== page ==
Throughout the 1990's the people of Sacramento showed up at Sacramento Kings games despite the team only making the playoffs twice and never posting a record above .500 until the 1998-99 season. While a decade like that would be a death knell for many teams in professional sports, Sacramento was different. Even though most of these teams were bad-to-mediocre, Kings fans sold out Arco Arena every night to cheer on their team. For many young kids like myself, the player they were looking forward to see the most was Mitch Richmond. While Sacramento had some relatively big names in the past, such as Reggie Theus, Mitch Richmond was the first real star to put on a Sacramento Kings uniform. As a part of the popular Golden State Warriors trio "Run TMC", (Tim Hardaway, Mitch Richmond, and Chris Mullin, for the youngsters out there), Mitch Richmond made a name for himself before he ever put on a Kings' uniform. After 3 years entertaining our neighbors in Oakland, Mitch was traded to Sacramento, and for the next 7 years, he was the face of our franchise.
1998 was an interesting time for the Kings. They wanted to get better, but to do so they would probably have to do away with their franchise player. While they had a good relationship, Mitch was 32 and looking for a new deal, and the Kings were looking to get better and younger. This would be hard to do without trading Mitch. Jerry Reynolds spoke about the situation with Sactown Royalty's own Blake Ellington.
Jerry, the one time coach and GM, as well as the long time color commentator/encyclopedia of the Kings went on to talk about the mindset of the players and teams at the time of the draft.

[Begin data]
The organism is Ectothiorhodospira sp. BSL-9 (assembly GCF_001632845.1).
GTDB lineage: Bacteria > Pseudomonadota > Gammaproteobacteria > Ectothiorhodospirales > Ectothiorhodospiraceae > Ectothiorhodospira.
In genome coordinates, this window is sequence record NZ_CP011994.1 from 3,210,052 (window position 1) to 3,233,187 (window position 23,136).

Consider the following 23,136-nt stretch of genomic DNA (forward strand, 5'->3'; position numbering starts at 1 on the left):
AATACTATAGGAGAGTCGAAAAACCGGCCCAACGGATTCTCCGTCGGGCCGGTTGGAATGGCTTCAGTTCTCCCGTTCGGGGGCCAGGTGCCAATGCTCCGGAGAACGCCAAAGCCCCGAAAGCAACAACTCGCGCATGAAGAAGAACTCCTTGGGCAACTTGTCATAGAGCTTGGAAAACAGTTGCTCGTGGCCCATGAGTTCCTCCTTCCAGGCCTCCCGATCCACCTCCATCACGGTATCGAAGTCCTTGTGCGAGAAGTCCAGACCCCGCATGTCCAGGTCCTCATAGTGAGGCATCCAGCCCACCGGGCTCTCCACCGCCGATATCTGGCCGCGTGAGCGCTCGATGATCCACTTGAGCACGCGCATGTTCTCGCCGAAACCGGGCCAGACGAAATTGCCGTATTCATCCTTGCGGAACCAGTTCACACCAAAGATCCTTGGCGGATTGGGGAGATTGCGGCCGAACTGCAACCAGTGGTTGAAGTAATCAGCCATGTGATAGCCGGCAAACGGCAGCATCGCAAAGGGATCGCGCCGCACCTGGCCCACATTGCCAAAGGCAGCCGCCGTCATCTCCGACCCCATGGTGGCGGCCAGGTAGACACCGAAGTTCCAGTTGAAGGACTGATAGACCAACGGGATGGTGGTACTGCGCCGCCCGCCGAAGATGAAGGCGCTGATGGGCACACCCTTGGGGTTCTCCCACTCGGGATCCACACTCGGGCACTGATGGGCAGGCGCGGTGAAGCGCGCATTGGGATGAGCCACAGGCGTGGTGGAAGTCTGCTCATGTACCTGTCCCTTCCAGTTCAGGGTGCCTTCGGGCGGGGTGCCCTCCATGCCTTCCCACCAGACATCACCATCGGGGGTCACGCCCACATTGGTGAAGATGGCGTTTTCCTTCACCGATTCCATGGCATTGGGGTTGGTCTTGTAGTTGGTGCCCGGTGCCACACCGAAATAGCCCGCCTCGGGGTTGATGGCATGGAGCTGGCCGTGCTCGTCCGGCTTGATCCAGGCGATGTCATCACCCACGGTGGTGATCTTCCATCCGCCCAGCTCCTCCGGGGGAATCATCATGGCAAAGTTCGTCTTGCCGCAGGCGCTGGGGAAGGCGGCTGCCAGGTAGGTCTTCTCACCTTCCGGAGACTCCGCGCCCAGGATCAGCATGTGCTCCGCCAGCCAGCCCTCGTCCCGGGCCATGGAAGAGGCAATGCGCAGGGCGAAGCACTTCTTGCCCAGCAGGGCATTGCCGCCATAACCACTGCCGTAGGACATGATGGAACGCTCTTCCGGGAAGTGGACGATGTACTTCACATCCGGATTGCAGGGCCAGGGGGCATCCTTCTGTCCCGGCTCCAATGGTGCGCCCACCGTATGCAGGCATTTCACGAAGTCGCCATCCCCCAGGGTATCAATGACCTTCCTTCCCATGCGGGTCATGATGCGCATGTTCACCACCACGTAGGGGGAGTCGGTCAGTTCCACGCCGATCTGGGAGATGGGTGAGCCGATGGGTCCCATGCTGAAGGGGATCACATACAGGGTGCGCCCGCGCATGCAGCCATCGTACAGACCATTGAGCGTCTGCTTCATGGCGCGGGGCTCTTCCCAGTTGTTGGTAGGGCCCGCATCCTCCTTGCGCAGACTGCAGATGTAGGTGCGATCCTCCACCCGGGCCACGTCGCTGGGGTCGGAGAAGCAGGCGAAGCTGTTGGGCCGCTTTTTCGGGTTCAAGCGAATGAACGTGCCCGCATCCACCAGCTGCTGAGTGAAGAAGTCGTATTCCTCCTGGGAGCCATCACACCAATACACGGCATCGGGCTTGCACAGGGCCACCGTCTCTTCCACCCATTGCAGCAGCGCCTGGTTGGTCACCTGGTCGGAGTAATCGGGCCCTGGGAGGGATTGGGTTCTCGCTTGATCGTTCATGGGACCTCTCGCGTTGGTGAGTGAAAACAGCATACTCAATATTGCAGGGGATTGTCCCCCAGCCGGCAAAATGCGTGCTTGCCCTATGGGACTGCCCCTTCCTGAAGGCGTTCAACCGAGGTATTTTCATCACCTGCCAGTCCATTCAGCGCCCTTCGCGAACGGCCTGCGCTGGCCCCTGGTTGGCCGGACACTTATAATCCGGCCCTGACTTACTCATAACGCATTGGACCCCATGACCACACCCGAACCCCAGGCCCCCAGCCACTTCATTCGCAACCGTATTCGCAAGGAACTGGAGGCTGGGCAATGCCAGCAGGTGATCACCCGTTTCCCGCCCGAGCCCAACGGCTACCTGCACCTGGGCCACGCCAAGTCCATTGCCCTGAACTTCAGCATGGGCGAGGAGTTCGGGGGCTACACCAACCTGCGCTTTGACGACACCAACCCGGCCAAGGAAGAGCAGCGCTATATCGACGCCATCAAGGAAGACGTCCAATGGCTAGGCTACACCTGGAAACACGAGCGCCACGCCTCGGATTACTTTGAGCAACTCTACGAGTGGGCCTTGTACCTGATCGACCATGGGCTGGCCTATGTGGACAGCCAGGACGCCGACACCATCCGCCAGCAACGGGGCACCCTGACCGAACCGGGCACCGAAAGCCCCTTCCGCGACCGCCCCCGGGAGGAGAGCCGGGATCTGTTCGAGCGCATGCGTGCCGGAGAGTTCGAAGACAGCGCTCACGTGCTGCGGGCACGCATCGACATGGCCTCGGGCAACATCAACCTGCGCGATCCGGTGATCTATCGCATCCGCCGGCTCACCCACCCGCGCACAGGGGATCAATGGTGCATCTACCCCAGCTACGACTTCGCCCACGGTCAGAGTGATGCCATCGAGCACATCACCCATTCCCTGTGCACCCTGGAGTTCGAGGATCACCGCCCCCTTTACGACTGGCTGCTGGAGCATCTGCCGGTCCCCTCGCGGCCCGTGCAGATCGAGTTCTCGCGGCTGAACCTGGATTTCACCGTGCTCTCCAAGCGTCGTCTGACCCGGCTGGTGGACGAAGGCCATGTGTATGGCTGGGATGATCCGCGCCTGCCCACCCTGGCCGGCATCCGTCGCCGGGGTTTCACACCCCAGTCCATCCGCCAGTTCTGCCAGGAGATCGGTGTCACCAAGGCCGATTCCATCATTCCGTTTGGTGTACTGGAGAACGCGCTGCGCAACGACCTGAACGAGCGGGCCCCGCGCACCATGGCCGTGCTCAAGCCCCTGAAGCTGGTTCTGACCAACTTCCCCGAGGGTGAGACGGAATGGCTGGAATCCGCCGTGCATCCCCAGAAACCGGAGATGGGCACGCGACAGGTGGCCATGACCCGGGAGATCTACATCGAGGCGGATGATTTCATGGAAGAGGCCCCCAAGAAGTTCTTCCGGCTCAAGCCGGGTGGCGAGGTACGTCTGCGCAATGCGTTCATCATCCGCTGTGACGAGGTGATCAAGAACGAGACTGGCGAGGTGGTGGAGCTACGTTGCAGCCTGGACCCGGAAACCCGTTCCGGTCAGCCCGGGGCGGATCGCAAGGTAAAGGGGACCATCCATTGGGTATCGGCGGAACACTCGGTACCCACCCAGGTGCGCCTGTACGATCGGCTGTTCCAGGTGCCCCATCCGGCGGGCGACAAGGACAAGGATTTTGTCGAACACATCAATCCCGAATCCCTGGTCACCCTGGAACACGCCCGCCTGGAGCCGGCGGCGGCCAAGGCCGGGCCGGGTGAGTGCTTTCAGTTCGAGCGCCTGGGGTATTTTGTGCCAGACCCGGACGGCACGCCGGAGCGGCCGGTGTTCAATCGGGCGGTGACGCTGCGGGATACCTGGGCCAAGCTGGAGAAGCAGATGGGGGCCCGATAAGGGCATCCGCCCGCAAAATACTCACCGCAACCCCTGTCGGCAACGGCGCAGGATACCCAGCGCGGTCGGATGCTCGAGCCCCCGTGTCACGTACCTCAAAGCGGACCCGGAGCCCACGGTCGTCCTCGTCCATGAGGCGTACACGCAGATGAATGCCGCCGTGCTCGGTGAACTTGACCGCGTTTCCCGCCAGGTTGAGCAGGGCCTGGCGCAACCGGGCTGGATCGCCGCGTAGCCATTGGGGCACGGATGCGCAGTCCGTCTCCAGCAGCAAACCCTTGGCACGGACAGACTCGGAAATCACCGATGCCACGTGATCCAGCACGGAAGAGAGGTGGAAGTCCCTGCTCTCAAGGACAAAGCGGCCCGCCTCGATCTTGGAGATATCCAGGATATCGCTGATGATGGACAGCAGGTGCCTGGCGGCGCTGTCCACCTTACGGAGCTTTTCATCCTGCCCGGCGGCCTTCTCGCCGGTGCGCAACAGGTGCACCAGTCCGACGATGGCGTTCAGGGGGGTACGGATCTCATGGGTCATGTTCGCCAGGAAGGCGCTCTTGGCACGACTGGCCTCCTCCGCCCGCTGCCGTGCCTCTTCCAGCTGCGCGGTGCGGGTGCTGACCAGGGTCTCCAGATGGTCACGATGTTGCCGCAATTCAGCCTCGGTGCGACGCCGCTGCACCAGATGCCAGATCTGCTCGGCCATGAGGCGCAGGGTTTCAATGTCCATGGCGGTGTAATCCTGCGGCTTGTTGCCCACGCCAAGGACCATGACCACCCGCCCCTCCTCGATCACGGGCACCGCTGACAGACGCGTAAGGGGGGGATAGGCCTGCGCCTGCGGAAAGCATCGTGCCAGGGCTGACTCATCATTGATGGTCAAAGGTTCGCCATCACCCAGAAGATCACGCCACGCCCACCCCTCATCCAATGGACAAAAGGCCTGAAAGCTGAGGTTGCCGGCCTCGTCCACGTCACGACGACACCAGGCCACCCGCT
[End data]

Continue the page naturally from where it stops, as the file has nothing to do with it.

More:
"Geoff Petrie was really pressured by the owner, Jim Thomas, to really shake the thing up and make something happen.
Mitch had a reputation as one of the elite players, and certainly on a team that wasn't winning and he was the best player. And I think he wanted a new contract, so there were some issues on that regard too. Not that they couldn't have been resolved. I think in most cases, players that aren't on a winning team aren't happy - same reason that Chris wasn't happy about coming."
While the Kings did not have much success in terms of wins and losses during the Rock's seven years, (only making the playoffs once in that span), Mitch Richmond still helped bring a spotlight to the Kings. To this day he is the only Sacramento King to be awarded with the All-Star MVP and the only Kings beside Chris Webber and Peja Stojakovic to make an All-NBA team. With his non-stop hustle, toughness, and resiliency, (he only played less than 70 games once in his time here), Mitch Richmond was a player that fans everywhere, from Sacramento to New York, wanted to see. For most of the 90's, he was not just a player on the Sacramento Kings, he was the Sacramento Kings. All of this came to a halt in May of 1998, when the Kings traded Mitch, (along with Otis Thorpe), to the Washington Wizards for a 25-year-old former #1 pick named Chris Webber. The Kings were in search of a younger star (Mitch Richmond was 32 at the time, and wanted to play on a winning team), and the Wizards were looking to dump Chris Webber.